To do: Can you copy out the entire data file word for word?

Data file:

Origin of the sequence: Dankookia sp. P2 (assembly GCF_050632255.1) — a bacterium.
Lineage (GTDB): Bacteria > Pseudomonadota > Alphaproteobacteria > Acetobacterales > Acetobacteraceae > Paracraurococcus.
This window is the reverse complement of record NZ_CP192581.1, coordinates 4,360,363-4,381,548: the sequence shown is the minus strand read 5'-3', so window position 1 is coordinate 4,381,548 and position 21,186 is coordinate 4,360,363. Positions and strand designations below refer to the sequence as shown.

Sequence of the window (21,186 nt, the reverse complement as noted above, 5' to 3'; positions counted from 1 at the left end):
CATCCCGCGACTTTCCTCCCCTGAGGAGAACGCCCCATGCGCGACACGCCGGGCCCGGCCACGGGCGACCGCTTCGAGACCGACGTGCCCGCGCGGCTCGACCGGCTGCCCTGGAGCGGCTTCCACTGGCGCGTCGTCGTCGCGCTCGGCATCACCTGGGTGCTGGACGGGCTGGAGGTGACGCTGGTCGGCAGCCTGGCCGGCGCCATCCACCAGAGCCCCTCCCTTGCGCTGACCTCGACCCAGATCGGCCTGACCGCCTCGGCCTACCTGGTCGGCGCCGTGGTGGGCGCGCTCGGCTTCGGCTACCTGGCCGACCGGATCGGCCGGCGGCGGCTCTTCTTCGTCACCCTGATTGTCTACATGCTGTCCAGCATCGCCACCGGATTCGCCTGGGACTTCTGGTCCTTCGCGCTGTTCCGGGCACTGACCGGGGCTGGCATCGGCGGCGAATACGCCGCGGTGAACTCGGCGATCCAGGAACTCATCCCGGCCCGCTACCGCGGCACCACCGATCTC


Origin of the sequence: Dankookia sp. P2 (assembly GCF_050632255.1) — a bacterium.
Lineage (GTDB): Bacteria > Pseudomonadota > Alphaproteobacteria > Acetobacterales > Acetobacteraceae > Paracraurococcus.
This window is the reverse complement of record NZ_CP192581.1, coordinates 4,360,363-4,381,548: the sequence shown is the minus strand read 5'-3', so window position 1 is coordinate 4,381,548 and position 21,186 is coordinate 4,360,363. Positions and strand designations below refer to the sequence as shown.

Sequence of the window (21,186 nt, the reverse complement as noted above, 5' to 3'; positions counted from 1 at the left end):
CATCCCGCGACTTTCCTCCCCTGAGGAGAACGCCCCATGCGCGACACGCCGGGCCCGGCCACGGGCGACCGCTTCGAGACCGACGTGCCCGCGCGGCTCGACCGGCTGCCCTGGAGCGGCTTCCACTGGCGCGTCGTCGTCGCGCTCGGCATCACCTGGGTGCTGGACGGGCTGGAGGTGACGCTGGTCGGCAGCCTGGCCGGCGCCATCCACCAGAGCCCCTCCCTTGCGCTGACCTCGACCCAGATCGGCCTGACCGCCTCGGCCTACCTGGTCGGCGCCGTGGTGGGCGCGCTCGGCTTCGGCTACCTGGCCGACCGGATCGGCCGGCGGCGGCTCTTCTTCGTCACCCTGATTGTCTACATGCTGTCCAGCATCGCCACCGGATTCGCCTGGGACTTCTGGTCCTTCGCGCTGTTCCGGGCACTGACCGGGGCTGGCATCGGCGGCGAATACGCCGCGGTGAACTCGGCGATCCAGGAACTCATCCCGGCCCGCTACCGCGGCACCACCGATCTC